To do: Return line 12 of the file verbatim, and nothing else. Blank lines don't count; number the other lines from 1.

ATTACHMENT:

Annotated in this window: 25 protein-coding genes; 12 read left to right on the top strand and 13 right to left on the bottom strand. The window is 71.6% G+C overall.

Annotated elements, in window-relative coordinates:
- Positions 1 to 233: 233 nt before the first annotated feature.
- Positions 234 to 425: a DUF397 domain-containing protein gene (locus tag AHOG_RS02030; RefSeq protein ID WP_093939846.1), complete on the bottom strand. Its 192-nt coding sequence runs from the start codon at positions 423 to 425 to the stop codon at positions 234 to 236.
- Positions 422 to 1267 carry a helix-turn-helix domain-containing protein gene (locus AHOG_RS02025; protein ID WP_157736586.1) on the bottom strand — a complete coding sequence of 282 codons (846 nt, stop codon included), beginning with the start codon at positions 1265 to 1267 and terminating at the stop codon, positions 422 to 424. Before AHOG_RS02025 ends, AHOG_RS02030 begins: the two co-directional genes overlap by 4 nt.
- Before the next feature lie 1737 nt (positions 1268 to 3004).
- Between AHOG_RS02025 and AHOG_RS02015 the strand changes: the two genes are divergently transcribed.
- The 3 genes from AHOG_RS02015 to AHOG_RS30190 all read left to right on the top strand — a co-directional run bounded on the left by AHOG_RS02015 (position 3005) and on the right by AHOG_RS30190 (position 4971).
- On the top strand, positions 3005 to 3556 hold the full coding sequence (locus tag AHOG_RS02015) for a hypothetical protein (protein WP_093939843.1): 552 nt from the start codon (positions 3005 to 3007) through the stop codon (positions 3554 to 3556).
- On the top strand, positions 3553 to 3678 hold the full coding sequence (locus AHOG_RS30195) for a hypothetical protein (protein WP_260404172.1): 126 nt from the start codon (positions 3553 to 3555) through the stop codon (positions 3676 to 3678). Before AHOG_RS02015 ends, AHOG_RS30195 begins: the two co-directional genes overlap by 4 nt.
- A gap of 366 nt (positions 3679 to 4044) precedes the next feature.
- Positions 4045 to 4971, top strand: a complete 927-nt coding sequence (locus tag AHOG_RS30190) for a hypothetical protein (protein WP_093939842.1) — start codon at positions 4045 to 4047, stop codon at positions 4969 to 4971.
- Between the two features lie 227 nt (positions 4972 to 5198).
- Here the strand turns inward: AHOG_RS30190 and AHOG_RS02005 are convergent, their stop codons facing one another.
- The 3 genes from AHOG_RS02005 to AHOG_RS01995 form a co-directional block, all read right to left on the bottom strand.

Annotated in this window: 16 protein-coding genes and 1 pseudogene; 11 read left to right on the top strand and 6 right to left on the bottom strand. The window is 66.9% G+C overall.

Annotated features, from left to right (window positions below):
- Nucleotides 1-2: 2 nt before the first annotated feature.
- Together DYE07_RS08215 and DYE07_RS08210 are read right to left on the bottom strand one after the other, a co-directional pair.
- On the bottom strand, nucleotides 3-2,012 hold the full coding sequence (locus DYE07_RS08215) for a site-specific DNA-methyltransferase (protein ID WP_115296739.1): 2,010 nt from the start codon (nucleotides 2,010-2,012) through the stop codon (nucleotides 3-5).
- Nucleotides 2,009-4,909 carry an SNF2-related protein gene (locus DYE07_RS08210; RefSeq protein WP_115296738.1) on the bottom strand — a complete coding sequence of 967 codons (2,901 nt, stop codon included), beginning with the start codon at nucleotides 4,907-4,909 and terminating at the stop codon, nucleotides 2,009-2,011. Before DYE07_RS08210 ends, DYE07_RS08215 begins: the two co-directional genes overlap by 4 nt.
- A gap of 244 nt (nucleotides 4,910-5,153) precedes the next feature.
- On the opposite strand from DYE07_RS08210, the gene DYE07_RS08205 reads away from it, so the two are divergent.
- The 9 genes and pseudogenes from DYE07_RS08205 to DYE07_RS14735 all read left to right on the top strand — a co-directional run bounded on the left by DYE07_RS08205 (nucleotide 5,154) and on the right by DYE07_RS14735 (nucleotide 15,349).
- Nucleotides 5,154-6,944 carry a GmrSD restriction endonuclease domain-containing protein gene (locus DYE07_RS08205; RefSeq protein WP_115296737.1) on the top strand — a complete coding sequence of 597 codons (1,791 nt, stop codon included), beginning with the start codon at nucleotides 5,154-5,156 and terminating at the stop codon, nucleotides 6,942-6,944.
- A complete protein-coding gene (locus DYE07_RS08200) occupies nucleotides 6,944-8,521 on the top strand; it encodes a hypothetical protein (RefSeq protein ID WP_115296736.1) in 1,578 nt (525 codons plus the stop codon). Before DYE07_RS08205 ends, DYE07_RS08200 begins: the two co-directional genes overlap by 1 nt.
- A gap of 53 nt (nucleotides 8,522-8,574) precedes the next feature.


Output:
- Positions 4045 to 4971, top strand: a complete 927-nt coding sequence (locus tag AHOG_RS30190) for a hypothetical protein (protein WP_093939842.1) — start codon at positions 4045 to 4047, stop codon at positions 4969 to 4971.